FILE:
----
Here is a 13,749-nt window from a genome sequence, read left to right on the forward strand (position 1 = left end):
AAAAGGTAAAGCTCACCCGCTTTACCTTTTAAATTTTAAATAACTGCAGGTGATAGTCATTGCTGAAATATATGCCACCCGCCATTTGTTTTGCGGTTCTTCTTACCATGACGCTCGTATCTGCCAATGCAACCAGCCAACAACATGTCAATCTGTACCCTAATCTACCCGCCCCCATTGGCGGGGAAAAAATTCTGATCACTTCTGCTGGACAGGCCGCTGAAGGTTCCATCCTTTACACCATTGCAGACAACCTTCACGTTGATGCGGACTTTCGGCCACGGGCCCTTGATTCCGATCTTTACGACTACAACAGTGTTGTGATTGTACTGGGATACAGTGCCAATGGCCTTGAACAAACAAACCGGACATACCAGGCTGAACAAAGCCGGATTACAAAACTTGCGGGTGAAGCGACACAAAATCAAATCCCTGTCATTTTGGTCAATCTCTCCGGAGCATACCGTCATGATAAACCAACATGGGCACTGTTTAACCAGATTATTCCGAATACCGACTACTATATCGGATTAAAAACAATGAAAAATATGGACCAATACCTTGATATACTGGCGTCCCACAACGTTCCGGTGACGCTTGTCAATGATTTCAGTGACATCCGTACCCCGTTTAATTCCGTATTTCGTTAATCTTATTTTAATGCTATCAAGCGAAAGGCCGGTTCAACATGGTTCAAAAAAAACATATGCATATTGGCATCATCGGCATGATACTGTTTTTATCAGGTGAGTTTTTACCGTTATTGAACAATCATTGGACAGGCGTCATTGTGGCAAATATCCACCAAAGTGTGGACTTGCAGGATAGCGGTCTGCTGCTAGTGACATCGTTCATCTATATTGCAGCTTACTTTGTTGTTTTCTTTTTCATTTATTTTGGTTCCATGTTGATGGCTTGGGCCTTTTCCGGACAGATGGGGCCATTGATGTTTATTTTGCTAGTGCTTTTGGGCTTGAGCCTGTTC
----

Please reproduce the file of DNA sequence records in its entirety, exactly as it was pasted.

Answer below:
Here is a 13,749-nt window from a genome sequence, read left to right on the forward strand (position 1 = left end):
AAAAGGTAAAGCTCACCCGCTTTACCTTTTAAATTTTAAATAACTGCAGGTGATAGTCATTGCTGAAATATATGCCACCCGCCATTTGTTTTGCGGTTCTTCTTACCATGACGCTCGTATCTGCCAATGCAACCAGCCAACAACATGTCAATCTGTACCCTAATCTACCCGCCCCCATTGGCGGGGAAAAAATTCTGATCACTTCTGCTGGACAGGCCGCTGAAGGTTCCATCCTTTACACCATTGCAGACAACCTTCACGTTGATGCGGACTTTCGGCCACGGGCCCTTGATTCCGATCTTTACGACTACAACAGTGTTGTGATTGTACTGGGATACAGTGCCAATGGCCTTGAACAAACAAACCGGACATACCAGGCTGAACAAAGCCGGATTACAAAACTTGCGGGTGAAGCGACACAAAATCAAATCCCTGTCATTTTGGTCAATCTCTCCGGAGCATACCGTCATGATAAACCAACATGGGCACTGTTTAACCAGATTATTCCGAATACCGACTACTATATCGGATTAAAAACAATGAAAAATATGGACCAATACCTTGATATACTGGCGTCCCACAACGTTCCGGTGACGCTTGTCAATGATTTCAGTGACATCCGTACCCCGTTTAATTCCGTATTTCGTTAATCTTATTTTAATGCTATCAAGCGAAAGGCCGGTTCAACATGGTTCAAAAAAAACATATGCATATTGGCATCATCGGCATGATACTGTTTTTATCAGGTGAGTTTTTACCGTTATTGAACAATCATTGGACAGGCGTCATTGTGGCAAATATCCACCAAAGTGTGGACTTGCAGGATAGCGGTCTGCTGCTAGTGACATCGTTCATCTATATTGCAGCTTACTTTGTTGTTTTCTTTTTCATTTATTTTGGTTCCATGTTGATGGCTTGGGCCTTTTCCGGACAGATGGGGCCATTGATGTTTATTTTGCTAGTGCTTTTGGGCTTGAGCCTGTTC